The old saying goes “A picture is worth a thousand words,” but Jonathan Ignatius Green’s “Social Animals” suggests that an update might be necessary in the age of Instagram. As images of teenagers flood the screen in Ignatius Green’s debut doc, both from their accounts and in interviews the filmmaker has carefully crafted on his own, the pictures still indeed tell a story, but given that the brevity that photos once carried deserves reconsideration when smartphone snapshots are as plentiful as words, if not more so, “Social Animals” realizes that the story increasingly exists outside the frame in a world where Instagram feeds are often curated to reflect lives that we want the public to see rather than the ones we actually lead. A refreshing blast of energy as much for who it presents in front of the camera as for what it has to say, the wildly entertaining film trains its lens on three special teens with varying levels of social media savvy – Humza Deas, a street photographer from Queens whose willingness to scale tall buildings and bridges gives him an unparalleled vantage point on the cities he travels to, Kaylyn Slevin, a pageant princess from Calabasas, California whose bubbly personality and conventionally attractive looks make her an online sensation, and Emma Crockett, an introspective, self-described tomboy from Lebanon, Ohio who may lack the hundreds of thousands of followers that the other two have, but nonetheless has an intense relationship with Instagram as a primary means of communication at her private school.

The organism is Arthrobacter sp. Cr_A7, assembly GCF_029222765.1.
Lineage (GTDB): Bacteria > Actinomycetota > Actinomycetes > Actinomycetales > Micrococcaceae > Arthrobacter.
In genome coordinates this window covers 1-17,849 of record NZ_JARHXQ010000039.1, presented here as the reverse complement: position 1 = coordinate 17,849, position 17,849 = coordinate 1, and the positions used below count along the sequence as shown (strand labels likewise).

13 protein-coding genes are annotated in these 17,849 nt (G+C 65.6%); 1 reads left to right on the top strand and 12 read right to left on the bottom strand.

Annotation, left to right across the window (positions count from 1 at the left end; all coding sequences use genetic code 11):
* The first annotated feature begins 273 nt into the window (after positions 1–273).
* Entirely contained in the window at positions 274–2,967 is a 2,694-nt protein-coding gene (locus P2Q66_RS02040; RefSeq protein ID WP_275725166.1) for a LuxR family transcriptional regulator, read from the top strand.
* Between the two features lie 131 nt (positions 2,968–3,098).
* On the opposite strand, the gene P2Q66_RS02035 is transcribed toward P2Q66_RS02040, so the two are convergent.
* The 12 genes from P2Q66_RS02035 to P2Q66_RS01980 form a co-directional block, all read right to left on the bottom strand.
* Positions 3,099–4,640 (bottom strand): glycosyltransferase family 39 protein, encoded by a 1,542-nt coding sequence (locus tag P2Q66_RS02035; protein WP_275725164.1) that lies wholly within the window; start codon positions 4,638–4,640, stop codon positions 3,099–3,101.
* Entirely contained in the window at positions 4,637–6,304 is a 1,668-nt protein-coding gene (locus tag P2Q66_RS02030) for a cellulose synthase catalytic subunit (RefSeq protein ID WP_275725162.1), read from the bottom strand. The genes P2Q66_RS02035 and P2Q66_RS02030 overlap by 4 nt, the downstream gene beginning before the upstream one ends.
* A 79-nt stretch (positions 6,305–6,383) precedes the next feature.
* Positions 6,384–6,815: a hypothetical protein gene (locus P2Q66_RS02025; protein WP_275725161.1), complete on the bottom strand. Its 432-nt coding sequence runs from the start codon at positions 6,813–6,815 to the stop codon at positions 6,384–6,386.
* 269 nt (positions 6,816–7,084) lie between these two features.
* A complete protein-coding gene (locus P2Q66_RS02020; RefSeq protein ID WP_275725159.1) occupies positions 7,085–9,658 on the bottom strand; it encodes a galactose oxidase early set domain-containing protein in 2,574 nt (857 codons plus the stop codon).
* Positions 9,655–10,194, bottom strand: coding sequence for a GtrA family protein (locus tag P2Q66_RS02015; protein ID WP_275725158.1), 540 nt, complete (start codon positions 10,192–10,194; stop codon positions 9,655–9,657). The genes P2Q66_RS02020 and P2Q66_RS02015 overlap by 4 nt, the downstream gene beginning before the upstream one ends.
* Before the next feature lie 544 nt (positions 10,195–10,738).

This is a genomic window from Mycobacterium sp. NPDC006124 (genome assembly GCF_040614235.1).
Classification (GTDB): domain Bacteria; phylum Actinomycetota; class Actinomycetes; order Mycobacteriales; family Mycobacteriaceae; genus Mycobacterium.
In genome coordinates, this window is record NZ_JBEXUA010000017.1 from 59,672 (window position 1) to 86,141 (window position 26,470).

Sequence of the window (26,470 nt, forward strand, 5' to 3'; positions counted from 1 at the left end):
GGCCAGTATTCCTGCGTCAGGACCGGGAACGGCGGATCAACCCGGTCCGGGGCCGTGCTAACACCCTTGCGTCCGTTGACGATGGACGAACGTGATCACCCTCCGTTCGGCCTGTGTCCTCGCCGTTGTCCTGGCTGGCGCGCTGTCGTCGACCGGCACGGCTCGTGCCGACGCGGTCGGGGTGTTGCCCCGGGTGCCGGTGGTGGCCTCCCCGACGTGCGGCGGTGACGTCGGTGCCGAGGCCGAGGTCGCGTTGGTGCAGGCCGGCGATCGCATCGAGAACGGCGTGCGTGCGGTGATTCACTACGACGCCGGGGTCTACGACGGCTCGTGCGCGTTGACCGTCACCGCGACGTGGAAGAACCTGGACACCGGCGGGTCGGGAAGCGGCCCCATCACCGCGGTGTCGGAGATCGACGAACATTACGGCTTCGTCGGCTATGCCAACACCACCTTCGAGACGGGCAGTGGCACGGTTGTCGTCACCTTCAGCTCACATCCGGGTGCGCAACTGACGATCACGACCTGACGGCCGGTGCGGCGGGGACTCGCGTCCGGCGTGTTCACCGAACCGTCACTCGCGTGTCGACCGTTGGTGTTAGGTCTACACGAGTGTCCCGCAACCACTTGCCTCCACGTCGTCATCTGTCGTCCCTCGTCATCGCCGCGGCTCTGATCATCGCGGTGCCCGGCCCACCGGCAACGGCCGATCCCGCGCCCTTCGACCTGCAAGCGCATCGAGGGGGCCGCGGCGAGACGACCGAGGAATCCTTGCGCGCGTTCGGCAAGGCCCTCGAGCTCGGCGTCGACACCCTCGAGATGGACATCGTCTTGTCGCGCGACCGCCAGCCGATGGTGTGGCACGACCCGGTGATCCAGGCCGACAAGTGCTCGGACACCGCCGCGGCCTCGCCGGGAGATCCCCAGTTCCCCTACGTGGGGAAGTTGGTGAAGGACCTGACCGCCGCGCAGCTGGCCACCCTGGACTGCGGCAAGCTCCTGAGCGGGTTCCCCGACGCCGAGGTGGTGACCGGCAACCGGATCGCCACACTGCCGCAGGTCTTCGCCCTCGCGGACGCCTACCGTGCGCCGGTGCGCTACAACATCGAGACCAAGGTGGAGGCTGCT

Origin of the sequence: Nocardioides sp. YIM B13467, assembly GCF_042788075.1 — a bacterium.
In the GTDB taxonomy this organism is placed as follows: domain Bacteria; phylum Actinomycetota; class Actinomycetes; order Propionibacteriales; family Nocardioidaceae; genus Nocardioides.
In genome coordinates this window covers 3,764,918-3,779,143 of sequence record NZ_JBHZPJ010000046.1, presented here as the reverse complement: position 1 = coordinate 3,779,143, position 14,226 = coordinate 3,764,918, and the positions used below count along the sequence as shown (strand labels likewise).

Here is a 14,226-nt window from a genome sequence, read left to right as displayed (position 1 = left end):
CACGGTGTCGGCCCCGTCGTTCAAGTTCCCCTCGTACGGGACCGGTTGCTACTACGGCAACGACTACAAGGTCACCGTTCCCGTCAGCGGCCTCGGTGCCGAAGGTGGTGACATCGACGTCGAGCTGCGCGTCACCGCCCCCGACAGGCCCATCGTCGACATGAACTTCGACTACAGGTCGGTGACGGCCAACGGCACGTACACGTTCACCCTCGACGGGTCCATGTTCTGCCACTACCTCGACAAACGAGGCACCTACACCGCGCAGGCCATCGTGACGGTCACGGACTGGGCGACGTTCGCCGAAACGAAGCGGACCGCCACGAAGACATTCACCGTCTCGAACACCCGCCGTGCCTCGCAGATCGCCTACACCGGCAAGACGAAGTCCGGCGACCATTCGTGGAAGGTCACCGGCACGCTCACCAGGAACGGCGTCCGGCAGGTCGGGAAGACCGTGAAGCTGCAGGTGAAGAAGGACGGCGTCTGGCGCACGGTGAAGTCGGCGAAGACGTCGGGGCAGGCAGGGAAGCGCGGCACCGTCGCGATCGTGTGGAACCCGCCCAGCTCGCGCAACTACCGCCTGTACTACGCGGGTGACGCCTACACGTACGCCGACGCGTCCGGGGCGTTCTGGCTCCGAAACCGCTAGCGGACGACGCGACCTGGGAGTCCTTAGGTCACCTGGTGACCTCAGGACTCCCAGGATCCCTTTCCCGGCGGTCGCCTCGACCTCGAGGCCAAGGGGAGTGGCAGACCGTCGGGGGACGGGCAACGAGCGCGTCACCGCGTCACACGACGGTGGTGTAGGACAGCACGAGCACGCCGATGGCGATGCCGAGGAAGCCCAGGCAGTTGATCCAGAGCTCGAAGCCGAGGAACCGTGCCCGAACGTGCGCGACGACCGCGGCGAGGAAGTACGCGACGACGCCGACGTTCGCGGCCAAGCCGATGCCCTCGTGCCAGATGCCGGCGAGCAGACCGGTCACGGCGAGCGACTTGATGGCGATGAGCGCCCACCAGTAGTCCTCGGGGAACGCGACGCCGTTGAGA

All three see the real world benefits of their Instagram accounts, with Humza’s startling photography discovered by the public without the typical gatekeepers needed to facilitate his rise, Kaylyn and her mother able to exert control over her image while launching her modeling and acting career (hiring a dance photographer and a stylist to tailor her Instragram pics), and Emma able to extend the connections made on the social network into the real world where she’s shyer than she might appear online. However, at an age when they are naturally coming into their own anyway, the trio faces a hurdle new to their generation when the gap between their virtual and real lives leave room for a host of unexpected issues to fester, whether it’s unwanted attention from strangers in Kaylyn’s case, accusations of selling out his community in Humza’s situation or rumors that go unchecked in Emma’s, where photos are used as evidence to fit personal agendas of others. Ignatius Green fills the film with interstitials of other young Instagram users, a reminder of just how vibrant a community exists on the service, but doesn’t shy away from asking whether teens who are far more conscious of their self-image at their age than their parents were can actually comprehend the full ramifications of what they put out there of themselves. “Social Animals” is every bit as thoughtful as it is energetic and following the film’s premiere at SXSW, the director was joined by Crockett and Deas to speak about the inspiration for the project, asking his subjects to reveal more of themselves than they do online, and the fun — and occasionally illegal — exploits that filming required.